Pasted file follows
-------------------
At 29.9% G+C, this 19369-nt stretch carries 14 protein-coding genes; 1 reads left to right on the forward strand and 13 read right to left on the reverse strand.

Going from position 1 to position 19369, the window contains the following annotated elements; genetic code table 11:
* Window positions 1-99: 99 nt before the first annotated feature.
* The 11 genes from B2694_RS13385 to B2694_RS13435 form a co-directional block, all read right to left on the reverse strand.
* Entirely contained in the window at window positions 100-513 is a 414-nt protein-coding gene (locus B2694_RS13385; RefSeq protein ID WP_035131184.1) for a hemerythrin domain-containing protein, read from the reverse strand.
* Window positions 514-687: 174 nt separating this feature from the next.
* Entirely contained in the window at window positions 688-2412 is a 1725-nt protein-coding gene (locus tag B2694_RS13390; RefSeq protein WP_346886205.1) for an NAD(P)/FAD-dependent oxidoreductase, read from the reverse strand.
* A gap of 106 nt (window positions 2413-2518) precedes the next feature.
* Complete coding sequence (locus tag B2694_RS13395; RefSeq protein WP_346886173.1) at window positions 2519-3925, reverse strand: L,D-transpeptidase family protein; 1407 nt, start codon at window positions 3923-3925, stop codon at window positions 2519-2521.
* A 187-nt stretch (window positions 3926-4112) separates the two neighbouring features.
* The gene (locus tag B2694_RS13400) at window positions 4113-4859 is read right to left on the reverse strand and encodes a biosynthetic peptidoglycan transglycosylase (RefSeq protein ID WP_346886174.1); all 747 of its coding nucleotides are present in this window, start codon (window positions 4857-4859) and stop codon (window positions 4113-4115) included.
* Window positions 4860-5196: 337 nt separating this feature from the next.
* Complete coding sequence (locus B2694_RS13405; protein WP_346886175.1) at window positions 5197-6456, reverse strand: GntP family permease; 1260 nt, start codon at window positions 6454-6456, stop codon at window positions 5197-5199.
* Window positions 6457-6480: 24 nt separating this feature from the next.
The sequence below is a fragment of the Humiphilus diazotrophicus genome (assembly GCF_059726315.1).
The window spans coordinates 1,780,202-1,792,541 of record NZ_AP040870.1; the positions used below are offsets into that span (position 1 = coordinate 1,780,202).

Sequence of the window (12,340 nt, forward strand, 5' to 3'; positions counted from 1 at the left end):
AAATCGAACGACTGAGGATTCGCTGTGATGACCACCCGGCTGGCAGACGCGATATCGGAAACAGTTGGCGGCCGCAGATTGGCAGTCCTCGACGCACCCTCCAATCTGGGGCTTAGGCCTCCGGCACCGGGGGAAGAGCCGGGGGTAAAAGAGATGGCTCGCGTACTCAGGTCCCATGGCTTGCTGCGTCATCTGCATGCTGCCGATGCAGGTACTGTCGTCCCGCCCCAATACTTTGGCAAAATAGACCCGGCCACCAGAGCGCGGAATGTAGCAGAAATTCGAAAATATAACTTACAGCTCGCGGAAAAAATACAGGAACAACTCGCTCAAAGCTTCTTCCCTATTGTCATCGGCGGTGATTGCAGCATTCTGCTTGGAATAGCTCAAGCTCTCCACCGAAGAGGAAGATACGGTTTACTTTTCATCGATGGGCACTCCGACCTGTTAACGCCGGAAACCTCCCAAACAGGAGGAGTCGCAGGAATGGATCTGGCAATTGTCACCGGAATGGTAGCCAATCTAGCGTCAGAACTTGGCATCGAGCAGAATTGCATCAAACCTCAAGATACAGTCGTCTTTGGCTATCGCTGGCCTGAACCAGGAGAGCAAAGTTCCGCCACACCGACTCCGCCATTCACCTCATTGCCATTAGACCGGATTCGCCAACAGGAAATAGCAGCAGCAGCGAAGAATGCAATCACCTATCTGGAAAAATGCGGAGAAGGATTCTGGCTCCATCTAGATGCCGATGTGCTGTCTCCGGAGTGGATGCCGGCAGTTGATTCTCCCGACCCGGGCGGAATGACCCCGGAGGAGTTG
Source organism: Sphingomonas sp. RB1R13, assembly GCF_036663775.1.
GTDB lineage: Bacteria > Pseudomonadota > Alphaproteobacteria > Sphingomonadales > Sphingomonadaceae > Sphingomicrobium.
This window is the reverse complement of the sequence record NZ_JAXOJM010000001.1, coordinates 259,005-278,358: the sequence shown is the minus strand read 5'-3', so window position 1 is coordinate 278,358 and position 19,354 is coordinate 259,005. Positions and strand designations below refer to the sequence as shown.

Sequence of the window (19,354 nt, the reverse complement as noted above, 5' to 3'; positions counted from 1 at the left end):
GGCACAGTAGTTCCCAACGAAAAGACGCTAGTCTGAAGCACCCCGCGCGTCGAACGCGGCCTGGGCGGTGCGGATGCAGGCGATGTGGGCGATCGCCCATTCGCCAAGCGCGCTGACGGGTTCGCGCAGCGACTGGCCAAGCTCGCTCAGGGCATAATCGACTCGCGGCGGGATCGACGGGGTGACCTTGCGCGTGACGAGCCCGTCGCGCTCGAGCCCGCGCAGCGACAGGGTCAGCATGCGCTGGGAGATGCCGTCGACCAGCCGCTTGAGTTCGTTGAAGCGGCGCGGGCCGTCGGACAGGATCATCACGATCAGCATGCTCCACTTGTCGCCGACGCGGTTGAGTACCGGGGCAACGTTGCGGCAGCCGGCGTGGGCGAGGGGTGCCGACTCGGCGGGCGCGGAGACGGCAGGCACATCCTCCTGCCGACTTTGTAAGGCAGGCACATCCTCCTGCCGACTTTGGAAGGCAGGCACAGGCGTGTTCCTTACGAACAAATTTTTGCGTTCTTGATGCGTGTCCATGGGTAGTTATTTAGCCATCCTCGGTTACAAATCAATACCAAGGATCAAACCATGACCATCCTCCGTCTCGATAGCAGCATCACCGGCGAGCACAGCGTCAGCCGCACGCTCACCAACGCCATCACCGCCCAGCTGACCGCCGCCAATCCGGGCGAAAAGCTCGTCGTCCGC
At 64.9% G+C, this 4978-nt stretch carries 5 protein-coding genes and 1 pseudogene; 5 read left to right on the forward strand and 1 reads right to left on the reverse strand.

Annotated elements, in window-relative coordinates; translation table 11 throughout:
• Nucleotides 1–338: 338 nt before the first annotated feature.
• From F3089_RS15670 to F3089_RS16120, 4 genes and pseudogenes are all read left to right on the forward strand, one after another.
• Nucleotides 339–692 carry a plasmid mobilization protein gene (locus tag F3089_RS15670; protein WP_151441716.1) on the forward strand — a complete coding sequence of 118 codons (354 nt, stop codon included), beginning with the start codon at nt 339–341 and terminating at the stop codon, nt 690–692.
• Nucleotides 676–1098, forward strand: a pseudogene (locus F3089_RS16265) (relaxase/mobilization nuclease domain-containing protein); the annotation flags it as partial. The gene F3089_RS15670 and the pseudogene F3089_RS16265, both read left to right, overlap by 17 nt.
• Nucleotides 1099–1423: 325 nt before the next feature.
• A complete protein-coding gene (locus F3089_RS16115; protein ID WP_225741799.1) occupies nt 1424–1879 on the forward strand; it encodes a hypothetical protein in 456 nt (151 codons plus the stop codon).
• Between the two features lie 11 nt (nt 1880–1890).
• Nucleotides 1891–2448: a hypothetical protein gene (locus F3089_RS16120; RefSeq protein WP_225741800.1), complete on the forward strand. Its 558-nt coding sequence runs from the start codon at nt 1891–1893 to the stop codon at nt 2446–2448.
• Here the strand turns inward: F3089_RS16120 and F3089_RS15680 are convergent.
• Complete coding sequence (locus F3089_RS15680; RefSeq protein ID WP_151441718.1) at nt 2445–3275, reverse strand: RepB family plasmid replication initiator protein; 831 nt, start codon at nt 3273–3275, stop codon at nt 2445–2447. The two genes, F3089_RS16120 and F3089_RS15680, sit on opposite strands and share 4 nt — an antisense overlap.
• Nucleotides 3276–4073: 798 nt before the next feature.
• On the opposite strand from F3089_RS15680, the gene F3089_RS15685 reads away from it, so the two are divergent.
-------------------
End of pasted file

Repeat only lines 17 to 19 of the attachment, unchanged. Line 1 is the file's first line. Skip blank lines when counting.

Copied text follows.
Sequence of the window (12,340 nt, forward strand, 5' to 3'; positions counted from 1 at the left end):
AAATCGAACGACTGAGGATTCGCTGTGATGACCACCCGGCTGGCAGACGCGATATCGGAAACAGTTGGCGGCCGCAGATTGGCAGTCCTCGACGCACCCTCCAATCTGGGGCTTAGGCCTCCGGCACCGGGGGAAGAGCCGGGGGTAAAAGAGATGGCTCGCGTACTCAGGTCCCATGGCTTGCTGCGTCATCTGCATGCTGCCGATGCAGGTACTGTCGTCCCGCCCCAATACTTTGGCAAAATAGACCCGGCCACCAGAGCGCGGAATGTAGCAGAAATTCGAAAATATAACTTACAGCTCGCGGAAAAAATACAGGAACAACTCGCTCAAAGCTTCTTCCCTATTGTCATCGGCGGTGATTGCAGCATTCTGCTTGGAATAGCTCAAGCTCTCCACCGAAGAGGAAGATACGGTTTACTTTTCATCGATGGGCACTCCGACCTGTTAACGCCGGAAACCTCCCAAACAGGAGGAGTCGCAGGAATGGATCTGGCAATTGTCACCGGAATGGTAGCCAATCTAGCGTCAGAACTTGGCATCGAGCAGAATTGCATCAAACCTCAAGATACAGTCGTCTTTGGCTATCGCTGGCCTGAACCAGGAGAGCAAAGTTCCGCCACACCGACTCCGCCATTCACCTCATTGCCATTAGACCGGATTCGCCAACAGGAAATAGCAGCAGCAGCGAAGAATGCAATCACCTATCTGGAAAAATGCGGAGAAGGATTCTGGCTCCATCTAGATGCCGATGTGCTGTCTCCGGAGTGGATGCCGGCAGTTGATTCTCCCGACCCGGGCGGAATGACCCCGGAGGAGTTG
Source organism: Sphingomonas sp. RB1R13, assembly GCF_036663775.1.